Trends in Employee Assistance Programs
Over the last 30 years, Employee Assistance Programs (EAP’s) have been on the fast-track of evolution. EAP’s have evolved into sophisticated wellness programs that address many issues that affect the lives of employees and negatively impact job performance. These issues can range from depression, anxiety disorders, substances abuse, and marital issues or divorce. EAP’s provide employees confidential counseling and referral services for a myriad of personal concerns, from anxiety to parenting at no cost to the employee (Carlson 1).
EAP’s have evolved from initial efforts which were originally a response to alcoholism, to today’s broad brushed programs directed at a multitude of personal and professional work-related issues. Basically, what started out as an employee-movement has become an integral part of today’s society. According to a report by the Partnership for Workplace Mental Health in Arlington, VA, U.S. employers incur annual costs of $80 to $100 billion due to issues such as lost productivity and absenteeism related to mental illness and substance abuse. The report estimates 25% of working adults are affected by mental illness or substance abuse each year (Mortland 1). Employee Assistance Programs can help to deter some of these costs while at the same time helping to increase productivity within the work force. History of Employee Assistance Programs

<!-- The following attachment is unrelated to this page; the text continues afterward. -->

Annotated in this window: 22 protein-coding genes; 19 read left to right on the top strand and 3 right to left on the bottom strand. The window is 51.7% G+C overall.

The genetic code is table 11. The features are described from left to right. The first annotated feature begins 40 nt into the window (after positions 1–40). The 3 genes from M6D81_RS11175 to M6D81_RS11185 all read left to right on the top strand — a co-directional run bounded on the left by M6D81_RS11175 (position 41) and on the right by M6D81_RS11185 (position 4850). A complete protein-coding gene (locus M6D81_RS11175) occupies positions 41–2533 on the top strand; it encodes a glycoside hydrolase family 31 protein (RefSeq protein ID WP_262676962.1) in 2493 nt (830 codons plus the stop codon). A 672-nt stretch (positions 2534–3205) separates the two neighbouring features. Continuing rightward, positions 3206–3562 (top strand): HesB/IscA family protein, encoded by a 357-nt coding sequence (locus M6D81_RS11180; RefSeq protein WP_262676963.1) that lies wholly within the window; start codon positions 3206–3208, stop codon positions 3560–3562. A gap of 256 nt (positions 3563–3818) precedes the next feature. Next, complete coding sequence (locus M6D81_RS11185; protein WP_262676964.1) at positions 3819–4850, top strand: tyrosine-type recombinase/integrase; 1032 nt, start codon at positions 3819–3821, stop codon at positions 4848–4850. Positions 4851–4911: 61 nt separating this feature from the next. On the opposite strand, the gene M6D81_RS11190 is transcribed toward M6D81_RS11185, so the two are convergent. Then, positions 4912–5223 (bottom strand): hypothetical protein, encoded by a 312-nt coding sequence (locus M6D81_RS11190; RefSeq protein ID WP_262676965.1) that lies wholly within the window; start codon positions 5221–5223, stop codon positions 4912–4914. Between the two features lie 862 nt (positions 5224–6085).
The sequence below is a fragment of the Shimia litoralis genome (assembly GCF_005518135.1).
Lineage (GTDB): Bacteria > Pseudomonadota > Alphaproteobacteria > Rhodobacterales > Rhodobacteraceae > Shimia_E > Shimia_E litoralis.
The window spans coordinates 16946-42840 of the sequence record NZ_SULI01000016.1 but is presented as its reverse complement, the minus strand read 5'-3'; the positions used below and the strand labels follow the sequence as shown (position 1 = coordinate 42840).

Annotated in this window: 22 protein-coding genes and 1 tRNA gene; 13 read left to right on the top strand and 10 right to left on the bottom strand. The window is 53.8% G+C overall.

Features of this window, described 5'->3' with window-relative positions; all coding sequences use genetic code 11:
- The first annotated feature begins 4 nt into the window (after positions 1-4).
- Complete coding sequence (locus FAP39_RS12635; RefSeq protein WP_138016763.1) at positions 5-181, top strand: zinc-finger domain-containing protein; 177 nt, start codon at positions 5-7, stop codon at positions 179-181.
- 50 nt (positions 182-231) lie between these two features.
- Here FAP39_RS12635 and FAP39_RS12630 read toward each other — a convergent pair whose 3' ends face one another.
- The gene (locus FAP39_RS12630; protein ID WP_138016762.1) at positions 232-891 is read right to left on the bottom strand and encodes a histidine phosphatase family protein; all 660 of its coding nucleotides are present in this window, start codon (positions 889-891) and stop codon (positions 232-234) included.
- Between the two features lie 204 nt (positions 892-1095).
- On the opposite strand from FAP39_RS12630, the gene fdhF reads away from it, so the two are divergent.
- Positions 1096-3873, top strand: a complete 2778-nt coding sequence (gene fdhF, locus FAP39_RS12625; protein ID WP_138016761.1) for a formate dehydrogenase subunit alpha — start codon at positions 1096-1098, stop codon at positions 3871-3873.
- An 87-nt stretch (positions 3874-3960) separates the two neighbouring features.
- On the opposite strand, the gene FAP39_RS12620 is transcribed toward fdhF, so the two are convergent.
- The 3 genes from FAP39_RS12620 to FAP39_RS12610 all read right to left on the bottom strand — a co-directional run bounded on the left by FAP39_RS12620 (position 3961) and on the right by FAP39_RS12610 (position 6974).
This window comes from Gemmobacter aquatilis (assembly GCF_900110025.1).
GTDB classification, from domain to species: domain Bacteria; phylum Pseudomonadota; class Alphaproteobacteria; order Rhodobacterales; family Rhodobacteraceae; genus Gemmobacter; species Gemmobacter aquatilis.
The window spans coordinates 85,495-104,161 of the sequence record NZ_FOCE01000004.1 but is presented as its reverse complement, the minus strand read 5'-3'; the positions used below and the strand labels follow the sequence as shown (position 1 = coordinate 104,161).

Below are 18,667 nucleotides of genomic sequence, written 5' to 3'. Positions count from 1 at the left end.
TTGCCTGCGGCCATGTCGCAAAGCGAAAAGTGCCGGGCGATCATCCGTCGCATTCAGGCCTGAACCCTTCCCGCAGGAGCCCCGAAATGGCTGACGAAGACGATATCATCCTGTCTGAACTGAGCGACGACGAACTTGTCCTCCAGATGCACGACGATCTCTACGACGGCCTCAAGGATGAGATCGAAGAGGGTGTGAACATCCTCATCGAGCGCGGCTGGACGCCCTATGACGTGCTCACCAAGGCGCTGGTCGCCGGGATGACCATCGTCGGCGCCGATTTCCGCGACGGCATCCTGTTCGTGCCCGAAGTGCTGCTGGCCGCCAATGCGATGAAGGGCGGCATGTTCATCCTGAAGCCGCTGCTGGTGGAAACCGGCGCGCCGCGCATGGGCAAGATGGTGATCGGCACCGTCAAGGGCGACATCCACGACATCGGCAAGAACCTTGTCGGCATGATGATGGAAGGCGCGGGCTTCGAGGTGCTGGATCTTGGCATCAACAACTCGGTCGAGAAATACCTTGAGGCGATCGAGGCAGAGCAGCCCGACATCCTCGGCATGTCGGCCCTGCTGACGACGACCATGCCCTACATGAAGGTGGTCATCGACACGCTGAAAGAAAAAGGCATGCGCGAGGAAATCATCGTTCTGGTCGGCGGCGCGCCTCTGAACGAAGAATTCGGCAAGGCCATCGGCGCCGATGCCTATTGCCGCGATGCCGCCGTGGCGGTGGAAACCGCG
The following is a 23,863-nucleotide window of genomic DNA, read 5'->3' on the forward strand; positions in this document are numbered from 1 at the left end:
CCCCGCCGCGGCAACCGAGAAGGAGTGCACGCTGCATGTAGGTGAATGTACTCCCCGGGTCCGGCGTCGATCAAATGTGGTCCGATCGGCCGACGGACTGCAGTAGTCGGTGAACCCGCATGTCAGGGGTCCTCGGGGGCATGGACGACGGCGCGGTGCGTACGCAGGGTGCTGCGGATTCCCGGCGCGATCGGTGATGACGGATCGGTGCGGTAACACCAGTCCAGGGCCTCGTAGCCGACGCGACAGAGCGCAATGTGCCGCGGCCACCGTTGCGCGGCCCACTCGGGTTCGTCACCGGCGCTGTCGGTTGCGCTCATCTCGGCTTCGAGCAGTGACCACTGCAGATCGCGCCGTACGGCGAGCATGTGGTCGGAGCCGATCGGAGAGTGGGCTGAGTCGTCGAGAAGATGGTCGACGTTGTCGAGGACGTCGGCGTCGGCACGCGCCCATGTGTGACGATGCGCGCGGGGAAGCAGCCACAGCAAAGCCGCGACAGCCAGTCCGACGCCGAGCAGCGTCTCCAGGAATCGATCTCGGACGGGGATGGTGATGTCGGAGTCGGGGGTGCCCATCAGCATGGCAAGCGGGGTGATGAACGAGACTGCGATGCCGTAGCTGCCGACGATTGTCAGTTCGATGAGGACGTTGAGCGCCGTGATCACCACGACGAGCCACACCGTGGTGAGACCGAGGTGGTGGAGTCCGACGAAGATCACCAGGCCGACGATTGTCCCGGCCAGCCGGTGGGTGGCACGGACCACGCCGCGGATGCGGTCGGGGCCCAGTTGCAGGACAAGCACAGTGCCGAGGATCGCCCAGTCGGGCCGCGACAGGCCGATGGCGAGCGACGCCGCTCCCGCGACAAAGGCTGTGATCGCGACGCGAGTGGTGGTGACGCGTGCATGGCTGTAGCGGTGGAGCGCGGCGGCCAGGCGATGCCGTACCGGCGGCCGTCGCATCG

Employee Assistance Programs can be traced back as far as the early 1900’s; The New York city department store, Macy’s, opened the first department exclusively aimed at helping employees deal with professional and personal problems. However, most large corporations didn’t start to recognize the overwhelming need for these types of programs until after World War II. It was then that corporations began to recognize that they could no longer ignore the needs of white-collar workers. Many white-collar workers were war veterans who suffered from post traumatic stress disorders due to the atrocities they witnessed while at war for our country. Many white-collar workers abused alcohol to help cope with the horrors they had witnessed in the past. Excessive alcohol dependency and the problems associated with it led employers to create the first Employee Assistance Program around 1945. Gradually, in-house alcoholism programs that were previously implemented by employers evolved into Employee Assistance Programs. Early Employee Assistance programs were primarily organized and ran by recovering alcoholics who were actually responsible for training managers and supervisors to spot alcoholics by looking for symptoms such as trembling of the hands, bloodshot eyes, and the smell of alcohol on their breath. During this time, these types of programs weren’t necessarily known as “Employee Assistance Programs” and only the largest companies, usually those with five thousand or more employees would have been able to offer these types of programs. Employers began to pay closer attention to the gratifying results of these programs; over the next thirty years, alcohol abuse remained the sole focus of EAP’s. However around the 1970’s, employers realized the need to address some of the other reasons or issues keeping their employees away from the workplace and simultaneously preventing them from performing to the best of their abilities. The drug crisis of the 1960’s and the 1970’s inadvertently brought drug and alcohol abuse programs together to support and counsel “substance” abusers. During this same time period, the demographic landscape of America was changing; the “every day” family structure began to change and more single-parent households emerged. Because of this “weakening” of the family structure, many employees began to experience more legal and financial personal problems then they had in the past. The concept of...
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